House prices will grow by just 0.5% on average in the UK during 2017 as Brexit uncertainty dampens the market, says a forecast by JLL, a property firm. And in the following year, prices will rise by just 1% on average.
"The outlook, however, is particularly unpredictable presently," said Neil Chegwidden, residential research director at JLL. "Over the next couple of years we expect periods of volatility in terms of household and business sentiment as the Brexit roadmap unfolds but the underlying shortage in supply will provide support in value terms."
Britain voted to leave the EU in a referendum on 23 June. The formal Brexit process will take two years, but only begins when the government invokes Article 50 of the Lisbon Treaty, which it has said it will do by March 2017. It remains unclear what the post-Brexit relationship will be between the UK, EU, and single market, creating financial and economic uncertainty.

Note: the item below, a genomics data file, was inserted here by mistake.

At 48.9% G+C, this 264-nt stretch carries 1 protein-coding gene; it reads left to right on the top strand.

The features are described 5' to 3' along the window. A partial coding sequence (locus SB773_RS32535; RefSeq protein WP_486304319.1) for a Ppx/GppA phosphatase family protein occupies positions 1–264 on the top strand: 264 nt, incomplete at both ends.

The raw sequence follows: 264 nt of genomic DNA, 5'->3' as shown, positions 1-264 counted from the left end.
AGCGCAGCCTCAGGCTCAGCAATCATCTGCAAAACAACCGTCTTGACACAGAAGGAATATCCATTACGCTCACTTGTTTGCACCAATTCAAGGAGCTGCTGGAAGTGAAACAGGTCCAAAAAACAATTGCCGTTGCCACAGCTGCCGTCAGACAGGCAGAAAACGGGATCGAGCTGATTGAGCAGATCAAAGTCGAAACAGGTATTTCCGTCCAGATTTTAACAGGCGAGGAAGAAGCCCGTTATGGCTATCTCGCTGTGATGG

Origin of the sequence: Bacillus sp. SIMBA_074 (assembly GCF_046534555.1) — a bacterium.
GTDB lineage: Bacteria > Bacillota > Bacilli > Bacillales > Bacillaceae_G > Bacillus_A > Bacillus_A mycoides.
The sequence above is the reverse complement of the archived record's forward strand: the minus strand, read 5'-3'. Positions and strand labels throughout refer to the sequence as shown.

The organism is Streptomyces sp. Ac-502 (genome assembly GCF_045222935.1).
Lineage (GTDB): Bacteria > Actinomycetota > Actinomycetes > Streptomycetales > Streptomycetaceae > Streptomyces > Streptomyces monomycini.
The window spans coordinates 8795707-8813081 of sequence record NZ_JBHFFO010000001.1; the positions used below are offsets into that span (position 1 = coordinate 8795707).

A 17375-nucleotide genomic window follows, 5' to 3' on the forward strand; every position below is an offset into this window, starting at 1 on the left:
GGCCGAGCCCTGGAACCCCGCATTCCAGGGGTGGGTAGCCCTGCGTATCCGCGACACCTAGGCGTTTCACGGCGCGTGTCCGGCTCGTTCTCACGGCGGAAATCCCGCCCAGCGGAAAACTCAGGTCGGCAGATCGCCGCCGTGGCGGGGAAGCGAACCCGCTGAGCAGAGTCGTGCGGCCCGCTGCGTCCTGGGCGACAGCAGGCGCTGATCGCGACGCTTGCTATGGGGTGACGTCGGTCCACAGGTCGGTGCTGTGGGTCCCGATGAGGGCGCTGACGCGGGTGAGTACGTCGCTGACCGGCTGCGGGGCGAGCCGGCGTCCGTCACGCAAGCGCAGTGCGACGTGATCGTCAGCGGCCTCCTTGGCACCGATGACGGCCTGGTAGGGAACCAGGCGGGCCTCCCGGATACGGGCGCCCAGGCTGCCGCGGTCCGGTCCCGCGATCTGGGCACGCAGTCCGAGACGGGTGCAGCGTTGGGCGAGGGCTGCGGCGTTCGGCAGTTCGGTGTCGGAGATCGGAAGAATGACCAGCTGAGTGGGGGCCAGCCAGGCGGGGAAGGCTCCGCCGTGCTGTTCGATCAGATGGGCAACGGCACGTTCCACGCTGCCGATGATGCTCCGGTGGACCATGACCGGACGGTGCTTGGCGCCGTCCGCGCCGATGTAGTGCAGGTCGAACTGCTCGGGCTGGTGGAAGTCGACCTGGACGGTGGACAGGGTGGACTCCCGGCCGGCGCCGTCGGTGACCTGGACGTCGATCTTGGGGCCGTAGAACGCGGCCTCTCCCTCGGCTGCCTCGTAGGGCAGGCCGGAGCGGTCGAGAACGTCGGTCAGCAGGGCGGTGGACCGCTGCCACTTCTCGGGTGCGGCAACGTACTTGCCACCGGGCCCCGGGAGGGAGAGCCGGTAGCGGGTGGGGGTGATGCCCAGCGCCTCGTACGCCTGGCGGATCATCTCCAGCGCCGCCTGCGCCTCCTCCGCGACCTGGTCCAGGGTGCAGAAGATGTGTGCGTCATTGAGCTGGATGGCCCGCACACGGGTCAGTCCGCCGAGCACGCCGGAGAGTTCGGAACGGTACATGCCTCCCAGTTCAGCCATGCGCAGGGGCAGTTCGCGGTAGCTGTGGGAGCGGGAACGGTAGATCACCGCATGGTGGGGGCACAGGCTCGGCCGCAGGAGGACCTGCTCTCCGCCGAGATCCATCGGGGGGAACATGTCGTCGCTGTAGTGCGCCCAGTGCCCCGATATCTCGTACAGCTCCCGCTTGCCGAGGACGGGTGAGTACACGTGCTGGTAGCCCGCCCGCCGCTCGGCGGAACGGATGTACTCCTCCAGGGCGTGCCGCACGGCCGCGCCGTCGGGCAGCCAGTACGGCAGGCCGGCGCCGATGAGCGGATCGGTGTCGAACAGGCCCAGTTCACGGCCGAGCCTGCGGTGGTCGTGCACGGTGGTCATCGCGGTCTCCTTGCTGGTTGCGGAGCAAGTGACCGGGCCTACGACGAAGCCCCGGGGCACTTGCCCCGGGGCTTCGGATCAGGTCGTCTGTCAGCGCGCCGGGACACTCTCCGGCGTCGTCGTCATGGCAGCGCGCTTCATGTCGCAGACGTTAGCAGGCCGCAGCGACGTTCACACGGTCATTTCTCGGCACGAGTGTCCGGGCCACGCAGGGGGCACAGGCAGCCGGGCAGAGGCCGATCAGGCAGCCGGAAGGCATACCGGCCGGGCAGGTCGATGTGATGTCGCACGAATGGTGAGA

JLL predicts housing transaction levels to drop from 1.22m in 2016 to 1.08m in 2017, a decline of 11%. And in bad news for the government, which is targeting the construction of a million new homes by 2020, JLL believes the Brexit uncertainty will see new housing starts fall in England from around 140,000 in 2016 to 134,000 in 2017. In London, where the housing supply shortage is most acute, starts will fall between the same period from 18,000 to 16,000, said JLL.
"To double construction rates, government will need to look long-term," said Adam Challis, head of residential research at JLL. "Industry capacity will decline rapidly over the next decade, creating critical challenges of labour availability and skills. A focus on unrealistic targets during this parliament could derail policy from these bigger fixes."